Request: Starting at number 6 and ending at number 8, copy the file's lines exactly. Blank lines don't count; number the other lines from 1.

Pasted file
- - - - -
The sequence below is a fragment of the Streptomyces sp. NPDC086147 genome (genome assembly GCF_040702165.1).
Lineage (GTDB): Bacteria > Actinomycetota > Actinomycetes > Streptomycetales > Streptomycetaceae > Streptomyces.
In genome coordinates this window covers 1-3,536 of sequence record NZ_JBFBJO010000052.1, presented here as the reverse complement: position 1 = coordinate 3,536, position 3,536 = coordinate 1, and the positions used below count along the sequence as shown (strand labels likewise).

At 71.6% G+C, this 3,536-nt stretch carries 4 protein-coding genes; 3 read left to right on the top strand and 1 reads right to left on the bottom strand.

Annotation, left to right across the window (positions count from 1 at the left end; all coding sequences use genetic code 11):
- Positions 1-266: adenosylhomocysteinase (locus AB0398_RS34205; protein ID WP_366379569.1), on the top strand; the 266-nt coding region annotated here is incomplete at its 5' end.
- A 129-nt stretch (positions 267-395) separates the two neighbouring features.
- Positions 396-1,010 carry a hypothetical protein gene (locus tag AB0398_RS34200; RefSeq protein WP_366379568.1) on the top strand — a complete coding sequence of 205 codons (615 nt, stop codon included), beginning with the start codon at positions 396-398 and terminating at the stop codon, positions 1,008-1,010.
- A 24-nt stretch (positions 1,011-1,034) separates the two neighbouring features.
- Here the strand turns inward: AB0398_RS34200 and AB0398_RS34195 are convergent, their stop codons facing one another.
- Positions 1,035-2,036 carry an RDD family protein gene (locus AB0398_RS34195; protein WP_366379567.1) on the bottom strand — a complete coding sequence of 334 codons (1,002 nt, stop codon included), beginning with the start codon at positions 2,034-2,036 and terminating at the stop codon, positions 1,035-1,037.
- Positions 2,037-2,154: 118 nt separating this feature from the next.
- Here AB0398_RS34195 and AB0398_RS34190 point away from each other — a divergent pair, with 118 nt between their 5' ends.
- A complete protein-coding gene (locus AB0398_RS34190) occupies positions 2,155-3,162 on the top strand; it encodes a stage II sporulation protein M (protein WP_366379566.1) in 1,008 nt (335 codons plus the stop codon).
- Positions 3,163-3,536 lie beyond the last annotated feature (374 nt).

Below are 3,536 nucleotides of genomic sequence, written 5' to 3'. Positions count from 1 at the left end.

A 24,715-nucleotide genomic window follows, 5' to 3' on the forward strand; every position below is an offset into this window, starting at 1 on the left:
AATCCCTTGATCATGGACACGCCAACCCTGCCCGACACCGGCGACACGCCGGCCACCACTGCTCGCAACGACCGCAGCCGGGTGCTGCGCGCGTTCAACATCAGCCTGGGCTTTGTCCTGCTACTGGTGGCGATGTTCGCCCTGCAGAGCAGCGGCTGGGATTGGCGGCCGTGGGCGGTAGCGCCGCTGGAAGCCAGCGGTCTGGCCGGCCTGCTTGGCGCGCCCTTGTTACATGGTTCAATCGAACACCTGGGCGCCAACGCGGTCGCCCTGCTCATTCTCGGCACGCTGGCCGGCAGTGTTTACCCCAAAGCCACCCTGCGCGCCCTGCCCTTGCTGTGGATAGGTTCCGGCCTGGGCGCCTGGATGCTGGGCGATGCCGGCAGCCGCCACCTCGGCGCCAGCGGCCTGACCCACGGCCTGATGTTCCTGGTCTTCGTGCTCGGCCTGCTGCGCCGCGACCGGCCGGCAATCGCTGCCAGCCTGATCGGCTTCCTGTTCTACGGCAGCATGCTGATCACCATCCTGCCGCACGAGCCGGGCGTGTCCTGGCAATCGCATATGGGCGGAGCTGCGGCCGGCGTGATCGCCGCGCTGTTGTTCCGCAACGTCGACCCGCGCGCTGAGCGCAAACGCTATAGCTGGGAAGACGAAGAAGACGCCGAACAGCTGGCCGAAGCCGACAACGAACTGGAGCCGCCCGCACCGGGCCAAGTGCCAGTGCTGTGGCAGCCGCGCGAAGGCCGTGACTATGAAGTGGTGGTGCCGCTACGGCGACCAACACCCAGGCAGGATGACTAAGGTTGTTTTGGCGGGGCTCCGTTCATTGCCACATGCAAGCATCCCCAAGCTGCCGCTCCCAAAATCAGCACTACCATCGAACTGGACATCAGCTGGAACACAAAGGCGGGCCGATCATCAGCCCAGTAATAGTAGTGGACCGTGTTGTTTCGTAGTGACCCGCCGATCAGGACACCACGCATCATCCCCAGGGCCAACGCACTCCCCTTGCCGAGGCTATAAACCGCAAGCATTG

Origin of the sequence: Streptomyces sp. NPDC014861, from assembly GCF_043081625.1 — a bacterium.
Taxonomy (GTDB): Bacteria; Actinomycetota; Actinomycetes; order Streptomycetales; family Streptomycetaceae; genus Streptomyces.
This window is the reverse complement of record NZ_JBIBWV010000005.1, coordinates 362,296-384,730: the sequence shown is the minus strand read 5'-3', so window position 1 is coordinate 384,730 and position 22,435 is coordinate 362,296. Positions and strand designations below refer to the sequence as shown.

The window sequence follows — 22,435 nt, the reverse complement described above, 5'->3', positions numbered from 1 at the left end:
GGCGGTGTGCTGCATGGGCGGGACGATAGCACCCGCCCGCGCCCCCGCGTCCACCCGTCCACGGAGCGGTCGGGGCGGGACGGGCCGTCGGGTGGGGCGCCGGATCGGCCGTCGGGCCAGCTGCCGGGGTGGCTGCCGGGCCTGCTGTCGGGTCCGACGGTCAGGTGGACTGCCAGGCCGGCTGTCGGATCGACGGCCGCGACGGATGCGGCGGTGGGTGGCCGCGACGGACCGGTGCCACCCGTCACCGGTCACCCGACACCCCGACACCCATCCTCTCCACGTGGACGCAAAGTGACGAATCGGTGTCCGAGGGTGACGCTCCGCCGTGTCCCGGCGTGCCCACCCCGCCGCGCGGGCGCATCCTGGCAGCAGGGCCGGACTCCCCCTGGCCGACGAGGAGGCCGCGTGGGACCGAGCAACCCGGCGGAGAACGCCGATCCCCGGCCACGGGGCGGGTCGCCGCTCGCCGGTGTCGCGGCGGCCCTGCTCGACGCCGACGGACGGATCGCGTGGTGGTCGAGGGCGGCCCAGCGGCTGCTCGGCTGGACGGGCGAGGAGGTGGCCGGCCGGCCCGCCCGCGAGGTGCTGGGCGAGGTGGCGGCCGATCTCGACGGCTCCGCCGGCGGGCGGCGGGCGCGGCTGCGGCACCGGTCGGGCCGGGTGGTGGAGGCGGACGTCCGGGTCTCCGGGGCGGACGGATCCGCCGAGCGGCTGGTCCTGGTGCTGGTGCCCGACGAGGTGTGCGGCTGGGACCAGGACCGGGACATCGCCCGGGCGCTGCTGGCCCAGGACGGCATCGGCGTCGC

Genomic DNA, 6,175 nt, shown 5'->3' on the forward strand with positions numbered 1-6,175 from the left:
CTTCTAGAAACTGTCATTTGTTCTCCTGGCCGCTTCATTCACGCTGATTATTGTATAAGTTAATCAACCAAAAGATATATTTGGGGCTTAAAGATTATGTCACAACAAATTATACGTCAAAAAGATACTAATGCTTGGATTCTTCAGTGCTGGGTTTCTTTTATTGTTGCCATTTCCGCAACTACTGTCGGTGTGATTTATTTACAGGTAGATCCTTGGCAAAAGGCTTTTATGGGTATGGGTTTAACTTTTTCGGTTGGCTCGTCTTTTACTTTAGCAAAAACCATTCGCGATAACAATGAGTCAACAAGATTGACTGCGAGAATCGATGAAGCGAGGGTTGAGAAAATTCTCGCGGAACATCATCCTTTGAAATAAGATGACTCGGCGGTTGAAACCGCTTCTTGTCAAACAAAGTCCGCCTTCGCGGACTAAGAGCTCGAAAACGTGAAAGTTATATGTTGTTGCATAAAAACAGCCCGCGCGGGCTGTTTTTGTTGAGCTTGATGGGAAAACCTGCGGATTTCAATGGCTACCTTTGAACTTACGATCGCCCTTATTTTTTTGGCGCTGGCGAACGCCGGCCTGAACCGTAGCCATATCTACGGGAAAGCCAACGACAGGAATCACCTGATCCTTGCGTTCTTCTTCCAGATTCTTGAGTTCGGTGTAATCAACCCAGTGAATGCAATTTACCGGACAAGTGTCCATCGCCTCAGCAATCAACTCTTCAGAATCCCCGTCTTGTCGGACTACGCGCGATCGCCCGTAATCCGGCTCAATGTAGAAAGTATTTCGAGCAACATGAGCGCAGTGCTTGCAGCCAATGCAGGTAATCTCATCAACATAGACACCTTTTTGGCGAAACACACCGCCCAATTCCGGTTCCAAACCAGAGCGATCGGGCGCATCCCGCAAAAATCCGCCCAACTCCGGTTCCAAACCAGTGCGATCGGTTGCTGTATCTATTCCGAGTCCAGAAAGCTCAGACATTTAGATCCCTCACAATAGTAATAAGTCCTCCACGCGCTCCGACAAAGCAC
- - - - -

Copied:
- Positions 1-266: adenosylhomocysteinase (locus AB0398_RS34205; protein ID WP_366379569.1), on the top strand; the 266-nt coding region annotated here is incomplete at its 5' end.
- A 129-nt stretch (positions 267-395) separates the two neighbouring features.
- Positions 396-1,010 carry a hypothetical protein gene (locus tag AB0398_RS34200; RefSeq protein WP_366379568.1) on the top strand — a complete coding sequence of 205 codons (615 nt, stop codon included), beginning with the start codon at positions 396-398 and terminating at the stop codon, positions 1,008-1,010.